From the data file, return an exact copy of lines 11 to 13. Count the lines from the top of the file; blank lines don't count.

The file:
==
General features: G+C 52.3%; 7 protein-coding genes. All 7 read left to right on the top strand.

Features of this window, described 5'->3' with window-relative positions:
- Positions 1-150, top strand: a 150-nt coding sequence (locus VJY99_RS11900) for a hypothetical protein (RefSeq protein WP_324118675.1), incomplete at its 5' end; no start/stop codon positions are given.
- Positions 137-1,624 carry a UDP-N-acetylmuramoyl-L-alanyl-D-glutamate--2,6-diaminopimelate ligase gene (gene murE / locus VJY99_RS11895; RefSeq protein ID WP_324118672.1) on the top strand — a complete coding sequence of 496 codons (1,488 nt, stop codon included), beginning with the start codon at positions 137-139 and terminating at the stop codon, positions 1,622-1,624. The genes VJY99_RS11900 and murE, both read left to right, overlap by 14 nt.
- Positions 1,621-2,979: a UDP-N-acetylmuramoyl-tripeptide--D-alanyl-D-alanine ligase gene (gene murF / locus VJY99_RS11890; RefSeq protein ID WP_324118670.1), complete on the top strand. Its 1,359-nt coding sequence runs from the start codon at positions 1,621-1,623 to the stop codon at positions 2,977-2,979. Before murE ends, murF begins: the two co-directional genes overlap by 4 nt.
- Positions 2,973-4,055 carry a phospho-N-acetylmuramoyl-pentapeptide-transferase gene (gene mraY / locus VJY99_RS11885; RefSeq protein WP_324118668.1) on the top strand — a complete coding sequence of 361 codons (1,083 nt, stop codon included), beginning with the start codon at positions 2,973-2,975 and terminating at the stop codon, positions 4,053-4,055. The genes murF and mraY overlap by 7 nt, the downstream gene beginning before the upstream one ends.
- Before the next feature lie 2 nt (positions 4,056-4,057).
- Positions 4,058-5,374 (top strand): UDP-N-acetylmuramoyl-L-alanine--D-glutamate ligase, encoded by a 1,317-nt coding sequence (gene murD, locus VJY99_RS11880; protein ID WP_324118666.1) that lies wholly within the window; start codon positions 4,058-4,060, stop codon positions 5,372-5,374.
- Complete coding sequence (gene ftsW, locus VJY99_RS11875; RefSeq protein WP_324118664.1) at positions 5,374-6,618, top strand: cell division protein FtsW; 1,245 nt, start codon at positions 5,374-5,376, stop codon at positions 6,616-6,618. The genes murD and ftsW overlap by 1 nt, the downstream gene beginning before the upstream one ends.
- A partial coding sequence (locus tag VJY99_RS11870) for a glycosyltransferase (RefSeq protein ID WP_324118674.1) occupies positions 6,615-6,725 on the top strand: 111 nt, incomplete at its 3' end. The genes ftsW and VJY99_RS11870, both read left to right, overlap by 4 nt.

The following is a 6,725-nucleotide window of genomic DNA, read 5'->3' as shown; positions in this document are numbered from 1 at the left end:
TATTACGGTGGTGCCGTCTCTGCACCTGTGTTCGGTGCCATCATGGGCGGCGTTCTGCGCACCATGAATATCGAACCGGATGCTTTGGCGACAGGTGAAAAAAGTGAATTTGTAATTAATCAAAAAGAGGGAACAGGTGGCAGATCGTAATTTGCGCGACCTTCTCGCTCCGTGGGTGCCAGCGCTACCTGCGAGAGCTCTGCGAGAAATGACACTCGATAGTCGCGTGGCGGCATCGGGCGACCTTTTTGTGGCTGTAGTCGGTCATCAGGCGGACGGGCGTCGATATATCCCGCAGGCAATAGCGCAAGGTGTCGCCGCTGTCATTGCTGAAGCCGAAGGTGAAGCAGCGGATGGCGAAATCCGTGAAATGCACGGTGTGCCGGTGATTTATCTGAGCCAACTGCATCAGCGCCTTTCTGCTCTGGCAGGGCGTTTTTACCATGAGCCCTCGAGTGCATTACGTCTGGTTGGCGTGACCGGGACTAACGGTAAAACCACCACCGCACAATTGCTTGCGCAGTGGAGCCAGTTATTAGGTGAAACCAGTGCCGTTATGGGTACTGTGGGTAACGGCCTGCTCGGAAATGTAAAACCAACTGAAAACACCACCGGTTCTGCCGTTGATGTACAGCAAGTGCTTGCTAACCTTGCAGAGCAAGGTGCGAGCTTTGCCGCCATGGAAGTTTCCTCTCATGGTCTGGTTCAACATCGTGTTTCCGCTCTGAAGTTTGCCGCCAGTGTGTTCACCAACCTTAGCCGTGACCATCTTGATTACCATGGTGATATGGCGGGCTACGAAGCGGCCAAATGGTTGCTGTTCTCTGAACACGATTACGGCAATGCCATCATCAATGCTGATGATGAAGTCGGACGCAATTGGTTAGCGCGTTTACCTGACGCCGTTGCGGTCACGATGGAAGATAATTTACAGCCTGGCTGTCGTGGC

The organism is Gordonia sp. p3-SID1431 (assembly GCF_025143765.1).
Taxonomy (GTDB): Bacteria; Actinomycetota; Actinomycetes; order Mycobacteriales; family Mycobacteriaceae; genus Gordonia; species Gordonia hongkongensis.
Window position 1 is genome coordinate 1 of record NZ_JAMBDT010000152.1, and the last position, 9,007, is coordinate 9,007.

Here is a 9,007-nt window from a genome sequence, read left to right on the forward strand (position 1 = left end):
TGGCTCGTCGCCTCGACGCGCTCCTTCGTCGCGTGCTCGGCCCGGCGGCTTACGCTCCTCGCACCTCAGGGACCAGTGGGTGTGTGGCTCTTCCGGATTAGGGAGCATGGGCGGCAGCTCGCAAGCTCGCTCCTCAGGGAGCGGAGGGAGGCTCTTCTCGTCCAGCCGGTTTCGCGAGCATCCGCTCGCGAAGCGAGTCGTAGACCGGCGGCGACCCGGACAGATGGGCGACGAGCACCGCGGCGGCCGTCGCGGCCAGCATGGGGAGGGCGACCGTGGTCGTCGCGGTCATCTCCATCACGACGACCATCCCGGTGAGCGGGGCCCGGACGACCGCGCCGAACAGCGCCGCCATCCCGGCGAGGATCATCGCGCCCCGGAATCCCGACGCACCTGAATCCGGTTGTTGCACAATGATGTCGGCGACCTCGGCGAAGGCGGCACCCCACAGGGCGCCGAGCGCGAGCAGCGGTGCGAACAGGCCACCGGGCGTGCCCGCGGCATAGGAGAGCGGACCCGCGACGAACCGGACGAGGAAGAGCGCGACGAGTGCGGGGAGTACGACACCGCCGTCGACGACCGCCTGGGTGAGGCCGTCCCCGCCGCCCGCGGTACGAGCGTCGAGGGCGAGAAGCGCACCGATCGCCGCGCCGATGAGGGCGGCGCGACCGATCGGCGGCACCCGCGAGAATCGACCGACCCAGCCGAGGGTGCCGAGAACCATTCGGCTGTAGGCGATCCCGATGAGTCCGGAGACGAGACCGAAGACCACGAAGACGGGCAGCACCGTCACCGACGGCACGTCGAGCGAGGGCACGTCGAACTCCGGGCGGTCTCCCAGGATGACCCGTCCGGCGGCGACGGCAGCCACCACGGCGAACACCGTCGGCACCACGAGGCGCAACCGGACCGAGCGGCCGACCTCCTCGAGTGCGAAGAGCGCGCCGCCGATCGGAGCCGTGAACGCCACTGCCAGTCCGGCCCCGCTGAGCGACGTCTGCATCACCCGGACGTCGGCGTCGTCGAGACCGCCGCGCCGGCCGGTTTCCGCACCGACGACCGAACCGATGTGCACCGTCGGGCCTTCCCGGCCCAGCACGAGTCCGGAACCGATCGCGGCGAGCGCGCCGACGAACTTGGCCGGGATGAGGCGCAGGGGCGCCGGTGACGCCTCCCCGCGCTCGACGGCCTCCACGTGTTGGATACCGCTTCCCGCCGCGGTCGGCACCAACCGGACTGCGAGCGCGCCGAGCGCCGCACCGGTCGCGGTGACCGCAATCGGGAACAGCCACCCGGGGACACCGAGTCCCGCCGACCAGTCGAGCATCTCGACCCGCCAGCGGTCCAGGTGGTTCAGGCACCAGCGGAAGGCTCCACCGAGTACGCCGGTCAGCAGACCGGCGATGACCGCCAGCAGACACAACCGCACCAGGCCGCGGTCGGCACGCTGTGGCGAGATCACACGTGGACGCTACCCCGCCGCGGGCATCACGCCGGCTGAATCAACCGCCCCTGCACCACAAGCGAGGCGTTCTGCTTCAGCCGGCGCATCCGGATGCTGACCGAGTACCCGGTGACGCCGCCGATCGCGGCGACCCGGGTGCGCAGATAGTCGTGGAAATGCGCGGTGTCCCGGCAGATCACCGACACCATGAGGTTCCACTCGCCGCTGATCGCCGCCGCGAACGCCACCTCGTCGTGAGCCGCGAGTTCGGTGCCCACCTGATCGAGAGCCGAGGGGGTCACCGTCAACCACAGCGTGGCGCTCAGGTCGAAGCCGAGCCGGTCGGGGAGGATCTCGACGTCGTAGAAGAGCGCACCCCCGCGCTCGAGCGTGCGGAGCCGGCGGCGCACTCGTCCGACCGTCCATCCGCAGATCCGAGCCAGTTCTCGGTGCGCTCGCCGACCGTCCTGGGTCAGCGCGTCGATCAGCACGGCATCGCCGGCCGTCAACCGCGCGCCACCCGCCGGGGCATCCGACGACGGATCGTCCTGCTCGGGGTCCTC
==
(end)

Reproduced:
The following is a 6,725-nucleotide window of genomic DNA, read 5'->3' as shown; positions in this document are numbered from 1 at the left end:
TATTACGGTGGTGCCGTCTCTGCACCTGTGTTCGGTGCCATCATGGGCGGCGTTCTGCGCACCATGAATATCGAACCGGATGCTTTGGCGACAGGTGAAAAAAGTGAATTTGTAATTAATCAAAAAGAGGGAACAGGTGGCAGATCGTAATTTGCGCGACCTTCTCGCTCCGTGGGTGCCAGCGCTACCTGCGAGAGCTCTGCGAGAAATGACACTCGATAGTCGCGTGGCGGCATCGGGCGACCTTTTTGTGGCTGTAGTCGGTCATCAGGCGGACGGGCGTCGATATATCCCGCAGGCAATAGCGCAAGGTGTCGCCGCTGTCATTGCTGAAGCCGAAGGTGAAGCAGCGGATGGCGAAATCCGTGAAATGCACGGTGTGCCGGTGATTTATCTGAGCCAACTGCATCAGCGCCTTTCTGCTCTGGCAGGGCGTTTTTACCATGAGCCCTCGAGTGCATTACGTCTGGTTGGCGTGACCGGGACTAACGGTAAAACCACCACCGCACAATTGCTTGCGCAGTGGAGCCAGTTATTAGGTGAAACCAGTGCCGTTATGGGTACTGTGGGTAACGGCCTGCTCGGAAATGTAAAACCAACTGAAAACACCACCGGTTCTGCCGTTGATGTACAGCAAGTGCTTGCTAACCTTGCAGAGCAAGGTGCGAGCTTTGCCGCCATGGAAGTTTCCTCTCATGGTCTGGTTCAACATCGTGTTTCCGCTCTGAAGTTTGCCGCCAGTGTGTTCACCAACCTTAGCCGTGACCATCTTGATTACCATGGTGATATGGCGGGCTACGAAGCGGCCAAATGGTTGCTGTTCTCTGAACACGATTACGGCAATGCCATCATCAATGCTGATGATGAAGTCGGACGCAATTGGTTAGCGCGTTTACCTGACGCCGTTGCGGTCACGATGGAAGATAATTTACAGCCTGGCTGTCGTGGC

The organism is Gordonia sp. p3-SID1431 (assembly GCF_025143765.1).